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Djenne Mosque, Djenne, Mali © Larry Louie, Travel Photographer of the Year.

 

The Travel Photographer of the Year competition has signed a five-year deal with the Royal Geographical Society that will see the two organisations present a series of photography and travel-related events This year’s programme will open on the 06 May with a major exhibition featuring winning images from the 2010 International Travel Photographer of the Year awards, accompanied by a selection of images from the Society’s archive. Hosted by the Society in their glass-fronted Pavilion in Kensington, the free of charge show will be on display until the 10 June. A programme of workshops and talks taking place during the exhibition period will be revealed online shortly.
The two organisations are looking forward to joining their forces, says director of the Royal Geographical Society Rita Gardner. “I welcome this opportunity for the Society’s historic collection to be linked with some of the very best contemporary images from a diverse and international field of winners.”
Travel Photographer of the Year founder Chris Coe comments that “the combination of the very best contemporary travel photographs with images from the extraordinary wealth of material in the Society’s archive will be fascinating and make for a hugely rewarding visitor’s experience.”

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Dr David Fox keeps some odd and curious items in his museum of Natural History, bones, jars and pickled specimens. There are stuffed foxes, badgers and birds, bird’s nests, bees and months, spiders small and large but nothing as large as the ostrich skeleton which lurks in a cupboard, shelf’s full of cures from a witches cauldron but it’s the wizard within David that finds all of these items for the students at The School of Biology to photograph.

David’s vast knowledge cannot be encompassed within a book; it’s the living version of Google. Ask him a question like Jeeves and out pops the answer not wrapped in a scientific envelope of misunderstanding but with words that help you explore more into a world of Natural History.

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This DSLR Camera Bag is a 100% waterproof bag for use with DSLR camera. The bag is durable and tough protects an DSLR camera against dust, knocks and is good in quick submersion. The OverBoard SLR Camera Bag costs £21.49.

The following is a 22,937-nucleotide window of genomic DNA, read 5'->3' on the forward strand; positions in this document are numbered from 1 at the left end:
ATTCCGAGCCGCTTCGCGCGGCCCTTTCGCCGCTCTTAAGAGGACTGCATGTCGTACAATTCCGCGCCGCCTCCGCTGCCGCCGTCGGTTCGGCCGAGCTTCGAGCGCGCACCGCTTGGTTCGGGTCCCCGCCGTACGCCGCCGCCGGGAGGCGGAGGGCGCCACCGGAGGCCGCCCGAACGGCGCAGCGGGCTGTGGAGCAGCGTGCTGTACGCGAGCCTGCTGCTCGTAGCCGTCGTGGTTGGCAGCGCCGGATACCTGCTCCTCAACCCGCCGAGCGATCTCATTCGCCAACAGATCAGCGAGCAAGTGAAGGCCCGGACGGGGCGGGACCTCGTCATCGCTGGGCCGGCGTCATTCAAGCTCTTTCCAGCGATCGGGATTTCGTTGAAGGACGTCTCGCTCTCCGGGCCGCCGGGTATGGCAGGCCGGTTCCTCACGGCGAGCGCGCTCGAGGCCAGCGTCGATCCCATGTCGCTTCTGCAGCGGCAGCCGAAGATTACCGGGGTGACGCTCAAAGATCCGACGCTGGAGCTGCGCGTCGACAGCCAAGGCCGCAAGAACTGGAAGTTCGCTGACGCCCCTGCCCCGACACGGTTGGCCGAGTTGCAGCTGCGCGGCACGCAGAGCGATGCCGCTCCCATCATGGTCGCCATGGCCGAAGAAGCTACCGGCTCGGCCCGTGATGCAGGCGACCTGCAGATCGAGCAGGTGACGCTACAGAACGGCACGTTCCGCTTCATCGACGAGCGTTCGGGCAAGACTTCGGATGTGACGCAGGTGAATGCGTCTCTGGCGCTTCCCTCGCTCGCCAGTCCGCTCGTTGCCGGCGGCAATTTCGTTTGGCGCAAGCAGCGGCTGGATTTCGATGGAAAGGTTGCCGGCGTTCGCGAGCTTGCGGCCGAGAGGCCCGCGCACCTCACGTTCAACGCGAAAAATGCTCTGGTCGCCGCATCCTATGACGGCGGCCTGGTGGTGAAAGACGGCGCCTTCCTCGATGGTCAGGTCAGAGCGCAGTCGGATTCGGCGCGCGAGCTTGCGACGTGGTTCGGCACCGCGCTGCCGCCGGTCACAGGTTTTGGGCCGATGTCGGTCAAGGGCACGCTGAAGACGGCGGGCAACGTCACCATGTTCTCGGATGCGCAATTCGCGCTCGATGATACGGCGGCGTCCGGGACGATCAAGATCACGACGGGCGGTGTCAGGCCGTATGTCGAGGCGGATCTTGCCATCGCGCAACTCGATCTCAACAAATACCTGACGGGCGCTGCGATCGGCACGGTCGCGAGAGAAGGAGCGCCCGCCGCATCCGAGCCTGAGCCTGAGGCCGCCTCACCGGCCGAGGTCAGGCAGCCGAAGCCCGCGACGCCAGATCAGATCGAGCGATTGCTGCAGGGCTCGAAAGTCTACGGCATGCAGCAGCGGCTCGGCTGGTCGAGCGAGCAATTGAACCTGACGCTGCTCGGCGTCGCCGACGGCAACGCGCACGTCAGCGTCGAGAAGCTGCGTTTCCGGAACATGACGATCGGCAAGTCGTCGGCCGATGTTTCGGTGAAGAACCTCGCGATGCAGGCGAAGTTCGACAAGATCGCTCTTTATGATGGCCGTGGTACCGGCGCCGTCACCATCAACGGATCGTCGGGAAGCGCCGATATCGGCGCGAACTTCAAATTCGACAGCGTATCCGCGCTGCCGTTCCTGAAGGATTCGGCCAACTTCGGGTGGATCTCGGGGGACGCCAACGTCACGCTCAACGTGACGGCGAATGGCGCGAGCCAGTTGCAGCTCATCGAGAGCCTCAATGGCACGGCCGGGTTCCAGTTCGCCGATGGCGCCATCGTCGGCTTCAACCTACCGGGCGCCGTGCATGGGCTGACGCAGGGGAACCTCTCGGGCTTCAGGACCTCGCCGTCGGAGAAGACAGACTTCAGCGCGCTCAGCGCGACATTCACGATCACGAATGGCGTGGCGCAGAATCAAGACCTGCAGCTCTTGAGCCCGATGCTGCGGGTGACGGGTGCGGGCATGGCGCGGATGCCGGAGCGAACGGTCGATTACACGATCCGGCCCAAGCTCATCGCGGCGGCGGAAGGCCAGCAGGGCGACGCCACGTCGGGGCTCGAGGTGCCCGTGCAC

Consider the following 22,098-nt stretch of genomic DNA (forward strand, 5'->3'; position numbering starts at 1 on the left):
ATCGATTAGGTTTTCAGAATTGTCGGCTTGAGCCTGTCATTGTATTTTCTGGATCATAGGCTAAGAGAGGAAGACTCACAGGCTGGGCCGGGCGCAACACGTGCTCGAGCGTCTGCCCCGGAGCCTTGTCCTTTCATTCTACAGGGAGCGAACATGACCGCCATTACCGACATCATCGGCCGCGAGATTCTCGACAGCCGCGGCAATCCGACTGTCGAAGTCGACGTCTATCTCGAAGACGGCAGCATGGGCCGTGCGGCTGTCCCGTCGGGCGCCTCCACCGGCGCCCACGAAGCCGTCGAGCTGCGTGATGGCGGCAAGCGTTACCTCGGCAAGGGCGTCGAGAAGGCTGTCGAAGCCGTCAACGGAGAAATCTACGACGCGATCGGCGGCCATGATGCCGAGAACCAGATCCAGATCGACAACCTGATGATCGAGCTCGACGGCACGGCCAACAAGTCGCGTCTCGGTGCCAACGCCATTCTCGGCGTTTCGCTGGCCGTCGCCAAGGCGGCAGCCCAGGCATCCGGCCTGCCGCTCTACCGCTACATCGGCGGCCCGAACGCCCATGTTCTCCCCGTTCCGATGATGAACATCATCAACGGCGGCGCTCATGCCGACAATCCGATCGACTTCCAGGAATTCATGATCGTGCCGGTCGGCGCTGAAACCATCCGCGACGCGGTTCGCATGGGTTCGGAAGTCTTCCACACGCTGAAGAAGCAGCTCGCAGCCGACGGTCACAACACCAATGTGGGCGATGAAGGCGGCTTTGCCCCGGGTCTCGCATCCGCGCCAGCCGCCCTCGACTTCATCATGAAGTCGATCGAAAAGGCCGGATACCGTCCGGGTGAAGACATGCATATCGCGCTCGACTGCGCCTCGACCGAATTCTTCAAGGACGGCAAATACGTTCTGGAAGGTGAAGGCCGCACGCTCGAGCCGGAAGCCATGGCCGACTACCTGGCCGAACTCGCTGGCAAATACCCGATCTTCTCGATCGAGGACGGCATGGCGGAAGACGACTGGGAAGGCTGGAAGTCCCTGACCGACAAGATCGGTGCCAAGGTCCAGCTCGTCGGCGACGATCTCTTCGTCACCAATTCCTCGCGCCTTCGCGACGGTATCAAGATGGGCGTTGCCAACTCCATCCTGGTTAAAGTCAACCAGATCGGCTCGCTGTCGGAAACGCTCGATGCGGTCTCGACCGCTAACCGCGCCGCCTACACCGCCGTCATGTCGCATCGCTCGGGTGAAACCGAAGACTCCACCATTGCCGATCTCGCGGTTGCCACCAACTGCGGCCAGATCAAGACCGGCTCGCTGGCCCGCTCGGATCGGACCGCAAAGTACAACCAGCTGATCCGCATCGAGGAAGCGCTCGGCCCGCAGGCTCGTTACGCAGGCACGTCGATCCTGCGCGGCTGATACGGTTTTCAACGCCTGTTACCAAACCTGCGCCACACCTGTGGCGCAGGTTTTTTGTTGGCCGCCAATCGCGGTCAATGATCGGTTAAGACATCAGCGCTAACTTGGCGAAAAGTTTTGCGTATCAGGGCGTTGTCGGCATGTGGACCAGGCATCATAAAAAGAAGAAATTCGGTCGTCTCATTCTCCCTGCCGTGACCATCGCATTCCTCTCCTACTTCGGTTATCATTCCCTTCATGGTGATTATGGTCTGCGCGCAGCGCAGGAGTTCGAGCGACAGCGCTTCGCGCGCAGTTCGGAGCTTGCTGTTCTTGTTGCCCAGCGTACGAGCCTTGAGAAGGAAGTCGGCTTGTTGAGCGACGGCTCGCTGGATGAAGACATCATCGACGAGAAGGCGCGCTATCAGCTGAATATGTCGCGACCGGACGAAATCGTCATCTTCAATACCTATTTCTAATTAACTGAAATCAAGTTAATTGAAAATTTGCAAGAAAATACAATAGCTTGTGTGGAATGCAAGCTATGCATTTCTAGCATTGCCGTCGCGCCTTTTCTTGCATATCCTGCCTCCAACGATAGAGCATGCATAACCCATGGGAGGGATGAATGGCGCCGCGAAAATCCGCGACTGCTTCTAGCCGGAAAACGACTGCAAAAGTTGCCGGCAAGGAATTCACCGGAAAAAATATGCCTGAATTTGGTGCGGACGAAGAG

Press Statement

23rd February, Surrey, UK: OverBoard, a leading designer and manufacturer of waterproof travel and sports gear, and an official kit supplier to the RNLI, today announces an update to its camera case range – the waterproof SLR Camera Bag. A practical choice for an enthusiast or professional, this tough and durable bag is 100 per cent waterproof and protects an SLR camera against dust, knocks or even a quick submersion. Priced at £21.49, it is available now from http://www.overboard.com.

Ideal for every photographic expedition, OverBoard’s SLR Camera Bag has a roll-top fastening system and fully welded seams that are tough and durable enough to withstand the elements. It also includes internal lining to further protect the camera, and a useful elasticated mesh accessories pocket, perfect for storing small items such as memory cards and batteries.

Tailored for comfort, it comes with a fully adjustable shoulder strap and reflective front patch for security when out and about taking photographs in the failing light.

Overboard’s SLR Camera Bag is suitable for most SLR camera models.

Pricing and availability
The SLR Camera Bag is priced at £21.49.

See Website for full details

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Janne Parviainen uses a light painting technique in his personnal photography. The most common subjects are city environments and nature landscapes. All of the photography has been carried out within the camera – there is very little post production done to the image.

Painting with light

More images and information at Janne Parviainen’s web site.

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Softboxes to Go

Using diffuse flash outdoors